• Overall 100 million photoreceptors to 1.25
million RGC
• But …
– Convergence varies systematically with eccentricity
– In the fovea, one cone per RGC center.
– In the periphery, 100’s of photoreceptors per RGC
– The more receptors an RGC has, the larger its
receptive field
Extreme convergence: All
photoreceptors to 1 RGC
• The RGC would be unable to resolve
anything in its visual field. (Unable to
distinguish differences in the spatial
distribution of light.)
• The RGC would be very light sensitive.
Less extreme convergence
The Duplex Eye
There is a trade-off between spatial resolution and
light sensitivity.
The eye meets this trade off by having two
systems, one for spatial resolution and one for
light sensitivity.
Many RGC gather inputs from both rods and
cones and switch between which make the most
input to them.
• Scotopic vision = low light vision = roddriven vision
• Mesopic vision = middle light vision
• Photopic vision = bright light vision = conedriven vision
Foveal convergence
• 33% of RGC receive cone input from retina.
• Retina = ~2% of retinal cells
• Blake & Sekuler: ratio of cones to RGC = 1:1.
• Schiller & Carvey: “in the central retina the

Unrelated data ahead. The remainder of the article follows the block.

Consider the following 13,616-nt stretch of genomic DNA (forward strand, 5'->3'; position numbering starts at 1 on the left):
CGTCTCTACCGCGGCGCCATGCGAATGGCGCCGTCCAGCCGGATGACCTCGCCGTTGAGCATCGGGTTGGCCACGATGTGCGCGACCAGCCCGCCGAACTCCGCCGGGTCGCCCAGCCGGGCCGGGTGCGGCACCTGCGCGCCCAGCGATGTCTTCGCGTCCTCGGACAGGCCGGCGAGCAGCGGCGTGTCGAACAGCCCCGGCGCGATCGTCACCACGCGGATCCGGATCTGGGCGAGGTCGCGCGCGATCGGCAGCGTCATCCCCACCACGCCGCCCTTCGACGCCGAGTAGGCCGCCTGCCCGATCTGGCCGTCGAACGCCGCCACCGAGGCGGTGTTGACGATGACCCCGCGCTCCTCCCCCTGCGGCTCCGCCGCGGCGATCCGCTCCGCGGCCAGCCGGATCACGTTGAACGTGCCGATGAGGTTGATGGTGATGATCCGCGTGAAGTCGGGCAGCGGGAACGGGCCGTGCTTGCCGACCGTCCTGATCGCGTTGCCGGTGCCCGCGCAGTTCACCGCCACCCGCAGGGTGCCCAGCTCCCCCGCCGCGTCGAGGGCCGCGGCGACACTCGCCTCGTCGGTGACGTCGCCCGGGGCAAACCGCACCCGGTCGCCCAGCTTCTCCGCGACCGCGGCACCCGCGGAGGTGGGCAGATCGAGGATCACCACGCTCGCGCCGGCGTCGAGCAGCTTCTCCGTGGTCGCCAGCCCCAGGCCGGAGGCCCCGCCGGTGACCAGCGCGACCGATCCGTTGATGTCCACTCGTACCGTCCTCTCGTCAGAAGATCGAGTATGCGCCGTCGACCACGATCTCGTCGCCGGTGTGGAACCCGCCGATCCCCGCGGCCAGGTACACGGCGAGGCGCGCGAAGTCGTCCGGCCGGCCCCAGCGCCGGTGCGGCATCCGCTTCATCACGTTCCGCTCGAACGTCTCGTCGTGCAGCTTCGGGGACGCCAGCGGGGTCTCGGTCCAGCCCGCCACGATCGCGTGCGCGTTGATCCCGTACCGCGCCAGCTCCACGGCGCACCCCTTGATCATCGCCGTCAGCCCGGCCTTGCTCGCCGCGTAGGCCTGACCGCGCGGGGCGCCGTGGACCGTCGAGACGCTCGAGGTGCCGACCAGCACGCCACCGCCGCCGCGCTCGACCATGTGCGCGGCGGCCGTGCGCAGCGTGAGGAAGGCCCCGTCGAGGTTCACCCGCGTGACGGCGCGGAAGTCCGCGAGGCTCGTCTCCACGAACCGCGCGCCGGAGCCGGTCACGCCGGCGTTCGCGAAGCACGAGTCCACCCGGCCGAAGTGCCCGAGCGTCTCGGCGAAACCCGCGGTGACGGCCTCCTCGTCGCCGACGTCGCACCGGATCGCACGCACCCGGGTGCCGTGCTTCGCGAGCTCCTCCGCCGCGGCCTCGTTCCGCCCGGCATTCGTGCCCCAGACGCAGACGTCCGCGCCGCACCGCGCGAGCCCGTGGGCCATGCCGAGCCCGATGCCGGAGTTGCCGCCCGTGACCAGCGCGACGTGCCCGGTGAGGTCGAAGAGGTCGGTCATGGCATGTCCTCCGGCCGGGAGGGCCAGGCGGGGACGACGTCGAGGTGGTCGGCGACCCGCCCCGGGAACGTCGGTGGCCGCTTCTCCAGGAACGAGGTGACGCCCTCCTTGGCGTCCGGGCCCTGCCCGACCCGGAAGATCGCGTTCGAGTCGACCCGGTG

number of retinal ganglion cells outnumbers the
cone photoreceptors by a factor of 2 to 4).
• Perceptual resolution closely matches degree of
Illustrations of blurred peripheral
Scotopic vision
• Under ideal conditions, a rod can react to
a single photon.
• But, the response of a single rod is
insufficient to yield a percept.
Scotopic vision
Most effective when:
1. The rods are completely dark adapted (~35
minutes), i.e. when all the opsin molecules in
the plasma disks have been refilled with
2. The photons strike a rod rich area of the retina.
(~3mm from the edge of the fovea.)
3. The light entering the eye must be at the peak
rod sensitivity
Photopic vision
1. The cones are completely light adapted
2. The photons strike the cone rich area of
the retina, i.e., the fovea.
3. The light entering the eye must be at the
peak cone sensitivity
Purkinje shift
• During the day, 550nm light appears
brighter than 500 nm light.
• During the night, 500 nm light appears
brighter than 550 nm light.
Dark Adaptation
• Partially a function of pupil size.